Here is my summary with some sensible recommendations of a recent article by Mehmet C. Oz, MD, and Michael F. Roizen, MD entitled, “Breast Cancer Risk May Be Linked to Toxic Environmental Factors”. Like many women I am looking into this topic more and more. Unfortunately there is a lot of information out there, and much of it is controversial. I think the key is that we really don’t have a good handle on the amount of exposure we are really getting. Defining what truly is “Generally Recognized as Safe” (GRAS) is very difficult. For now, my advise is to avoid high or persistent exposure venues, work on addressing obesity issues, and change buying habits to avoid potential toxins in foods and cosmetics. Let’s share information so that we can all learn and strive to be healthier. Please view the original:
Breast Cancer Risk May Be Linked to Toxic Environmental Factors
by Mehmet C. Oz, MD, and Michael F. Roizen, MD
You wouldn’t take a bath in paint thinner or breathe gas fumes for fun, but small “everyday” doses aren’t okay either. A big new report on breast cancer and environmental toxins has terrific advice. Didn’t get to read all 300 pages? We YOU Docs dug in for you to get the key stuff on protecting you and yours from environmental chemicals that increase breast cancer risk.The news must have been tough reading for reporters on deadline because plenty of media accounts got this important story wrong, concluding, “It’s too soon to tell.” It’s not. The Institute of Medicine’s concise message: “Limit or eliminate your exposure to chemicals that are plausible contributors to breast cancer risk.”Consider getting screened for breast cancer.
Sure, there’s a lot we don’t know yet about environmental cancer threats. Cancer can take decades to develop, and over decades we’re all exposed to thousands of compounds. Connecting the dots isn’t easy. But here’s what we do know:
About 34,000 cancer deaths a year are due to environmental pollutants.
The report found the strongest evidence for secondhand smoke; chemicals in gas fumes, car exhaust and some work environments; and solvents in dry cleaning, paint, and paint thinners.
Hormone-like chemicals in plastics, pesticides, and elsewhere could also be a problem.Don’t shrug off these warnings. Instead, take these five steps to lower your exposure to many toxins that put you at the highest risk for breast cancer:
1. Don’t breathe in this gunk: tobacco smoke, gasoline fumes, and car exhaust. They have the strongest links to breast cancer risk, so steer totally clear of other people’s tobacco smoke. Avoid inhaling gas fumes when you fill up at the pump, and open garage or storage shed doors for a few minutes before going in. Fumes build up in closed spaces where you keep cars, mowers, blowers, and other gas-powered equipment. Avoid vehicle exhaust. Check your indoor air quality to breathe easy.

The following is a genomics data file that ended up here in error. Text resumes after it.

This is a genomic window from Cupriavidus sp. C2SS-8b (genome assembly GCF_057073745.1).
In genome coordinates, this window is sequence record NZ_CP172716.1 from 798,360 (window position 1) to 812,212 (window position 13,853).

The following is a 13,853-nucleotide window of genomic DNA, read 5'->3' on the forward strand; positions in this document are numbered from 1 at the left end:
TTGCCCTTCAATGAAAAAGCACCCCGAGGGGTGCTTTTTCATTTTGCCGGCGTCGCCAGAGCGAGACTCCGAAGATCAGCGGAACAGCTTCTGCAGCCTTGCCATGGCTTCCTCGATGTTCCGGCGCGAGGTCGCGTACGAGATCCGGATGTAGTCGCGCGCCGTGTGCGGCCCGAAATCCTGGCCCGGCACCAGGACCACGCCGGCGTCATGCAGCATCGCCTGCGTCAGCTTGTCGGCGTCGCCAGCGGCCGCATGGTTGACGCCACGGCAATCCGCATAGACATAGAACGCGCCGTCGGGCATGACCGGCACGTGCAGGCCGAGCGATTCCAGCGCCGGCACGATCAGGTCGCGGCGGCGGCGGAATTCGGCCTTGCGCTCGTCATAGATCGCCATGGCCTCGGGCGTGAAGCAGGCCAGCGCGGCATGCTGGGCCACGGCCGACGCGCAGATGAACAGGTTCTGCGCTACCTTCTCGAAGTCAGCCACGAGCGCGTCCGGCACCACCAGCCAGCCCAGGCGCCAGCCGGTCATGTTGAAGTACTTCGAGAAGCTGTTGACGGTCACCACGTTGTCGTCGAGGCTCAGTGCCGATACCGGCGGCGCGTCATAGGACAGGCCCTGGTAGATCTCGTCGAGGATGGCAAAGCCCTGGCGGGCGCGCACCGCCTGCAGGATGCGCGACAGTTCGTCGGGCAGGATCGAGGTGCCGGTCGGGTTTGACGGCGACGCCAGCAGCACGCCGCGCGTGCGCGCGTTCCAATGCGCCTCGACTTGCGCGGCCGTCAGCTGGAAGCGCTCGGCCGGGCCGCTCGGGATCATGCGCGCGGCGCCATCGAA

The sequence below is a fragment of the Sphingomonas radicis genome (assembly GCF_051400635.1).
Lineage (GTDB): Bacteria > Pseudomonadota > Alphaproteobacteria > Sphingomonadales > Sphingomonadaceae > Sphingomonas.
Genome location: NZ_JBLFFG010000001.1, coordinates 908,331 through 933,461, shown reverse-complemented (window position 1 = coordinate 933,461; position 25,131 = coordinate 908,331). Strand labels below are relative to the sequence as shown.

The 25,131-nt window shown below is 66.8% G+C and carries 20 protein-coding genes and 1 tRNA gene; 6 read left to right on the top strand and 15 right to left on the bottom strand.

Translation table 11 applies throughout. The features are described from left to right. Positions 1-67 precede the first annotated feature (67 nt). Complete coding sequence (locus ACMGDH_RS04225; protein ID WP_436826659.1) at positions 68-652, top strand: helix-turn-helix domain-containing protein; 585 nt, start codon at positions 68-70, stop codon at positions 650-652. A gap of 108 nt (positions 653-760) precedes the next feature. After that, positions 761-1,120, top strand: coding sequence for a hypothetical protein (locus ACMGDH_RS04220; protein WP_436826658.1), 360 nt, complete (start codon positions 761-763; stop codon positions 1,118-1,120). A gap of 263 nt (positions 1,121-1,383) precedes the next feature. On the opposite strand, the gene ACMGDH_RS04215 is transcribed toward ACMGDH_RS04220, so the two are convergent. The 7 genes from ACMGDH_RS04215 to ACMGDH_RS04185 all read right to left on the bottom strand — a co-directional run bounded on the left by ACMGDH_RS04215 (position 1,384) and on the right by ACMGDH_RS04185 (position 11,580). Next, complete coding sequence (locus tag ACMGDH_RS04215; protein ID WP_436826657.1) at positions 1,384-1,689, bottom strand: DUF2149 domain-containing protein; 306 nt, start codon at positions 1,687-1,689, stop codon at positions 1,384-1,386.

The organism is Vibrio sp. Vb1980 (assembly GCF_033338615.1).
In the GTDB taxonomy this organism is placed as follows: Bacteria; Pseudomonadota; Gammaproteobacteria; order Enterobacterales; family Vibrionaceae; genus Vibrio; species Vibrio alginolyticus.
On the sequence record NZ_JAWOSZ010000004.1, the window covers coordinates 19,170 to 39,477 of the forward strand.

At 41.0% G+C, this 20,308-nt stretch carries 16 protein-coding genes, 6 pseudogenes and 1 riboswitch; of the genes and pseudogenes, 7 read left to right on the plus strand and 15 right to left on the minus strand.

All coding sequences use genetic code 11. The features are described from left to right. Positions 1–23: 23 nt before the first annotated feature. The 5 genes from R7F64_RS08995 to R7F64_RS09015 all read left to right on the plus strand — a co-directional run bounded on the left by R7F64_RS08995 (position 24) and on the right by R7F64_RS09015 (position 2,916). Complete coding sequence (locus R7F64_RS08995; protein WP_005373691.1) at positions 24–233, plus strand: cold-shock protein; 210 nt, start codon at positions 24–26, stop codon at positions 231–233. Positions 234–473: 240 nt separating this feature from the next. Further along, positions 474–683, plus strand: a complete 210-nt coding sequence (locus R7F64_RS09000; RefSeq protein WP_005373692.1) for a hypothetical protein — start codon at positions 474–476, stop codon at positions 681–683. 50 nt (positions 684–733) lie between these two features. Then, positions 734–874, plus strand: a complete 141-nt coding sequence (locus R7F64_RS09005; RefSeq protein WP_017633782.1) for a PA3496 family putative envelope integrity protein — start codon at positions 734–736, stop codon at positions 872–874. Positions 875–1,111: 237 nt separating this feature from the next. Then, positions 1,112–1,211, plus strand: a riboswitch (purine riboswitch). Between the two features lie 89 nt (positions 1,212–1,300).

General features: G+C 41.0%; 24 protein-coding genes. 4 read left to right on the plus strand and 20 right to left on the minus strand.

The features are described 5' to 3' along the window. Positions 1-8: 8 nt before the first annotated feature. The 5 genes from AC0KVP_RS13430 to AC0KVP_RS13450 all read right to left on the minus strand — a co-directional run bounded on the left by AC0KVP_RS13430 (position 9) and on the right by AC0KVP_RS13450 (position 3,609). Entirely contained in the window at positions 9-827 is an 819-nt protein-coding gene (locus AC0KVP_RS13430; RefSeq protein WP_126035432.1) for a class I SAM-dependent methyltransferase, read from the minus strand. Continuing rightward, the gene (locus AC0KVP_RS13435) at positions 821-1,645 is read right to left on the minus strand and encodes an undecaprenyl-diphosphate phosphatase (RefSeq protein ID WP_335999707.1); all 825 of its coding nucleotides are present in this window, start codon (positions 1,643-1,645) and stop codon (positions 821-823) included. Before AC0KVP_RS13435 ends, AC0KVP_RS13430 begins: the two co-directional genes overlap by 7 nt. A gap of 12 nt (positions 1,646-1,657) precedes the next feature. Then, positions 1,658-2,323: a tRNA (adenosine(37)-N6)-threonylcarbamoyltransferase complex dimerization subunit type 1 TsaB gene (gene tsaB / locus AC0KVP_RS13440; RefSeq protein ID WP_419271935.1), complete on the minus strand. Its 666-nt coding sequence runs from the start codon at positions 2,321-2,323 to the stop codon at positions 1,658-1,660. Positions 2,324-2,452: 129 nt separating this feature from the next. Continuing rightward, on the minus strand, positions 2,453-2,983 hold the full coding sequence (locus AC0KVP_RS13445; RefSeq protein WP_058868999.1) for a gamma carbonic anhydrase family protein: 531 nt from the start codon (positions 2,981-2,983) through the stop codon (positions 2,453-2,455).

2. Keep and try to use this stuff outside: organic solvents in paints, paint strippers, and glues. Air out fresh dry cleaning in the garage or on a porch before bringing it in. Try to find a “green” dry cleaner that doesn’t use trichloroethylene or perchloroethylene. Both solvents are health worries. If solvents are reported in your local water supply, add a carbon filter to your taps.
3. Sidestep hormone disturbers. The most famous one, BPA, is linked to a protein found in up to 30% of women with breast cancer. Fortunately, BPA has been removed from virtually all hard plastic bottles, glasses, and pitchers, but most canned foods still come in cans lined with BPA-laced material (it excels at blocking spoilage and can contaminates). Also, most thermal receipts from such places as fast-food restaurants and gas stations are BPA-laden. No widely available substitute has been found for can liners or receipts, but the hunt is on. Meanwhile, try to buy fresh or frozen foods, look for BPA-free cans — about 20% are (usually from organic lines) — and don’t take thermal receipts if you don’t need. If you do, stash ’em, and wash your hands before touching food.
4. Be choosy about personal-care and household products. There’s plenty of carcinogen controversy about certain chemicals in cosmetics, soaps, shampoos, and more. The Environmental Working Group has a cosmetics database of worry-free products, and Green Seal is one good guide to choosing nontoxic cleaners (try baking soda and vinegar, too).It’s not just about toxins. To really cut breast cancer risk, keep your weight healthy and your waist under 33 inches. Stay active. Stick to one drink daily, and if you’re at above-average risk, don’t drink. Consider hormone replacement therapy for tough menopausal symptoms if you’re not at extra risk for breast cancer and heart disease. We believe taking bioidentical estrogen, micronized progesterone, and two low-dose aspirin daily both cools hot flashes and lowers breast cancer odds. Even without menopausal issues, talk to your doc about low-dose aspirin to counter breast cancer, colon cancer, and stroke. Take aspirin with half a glass of warm water before and after. Got it?!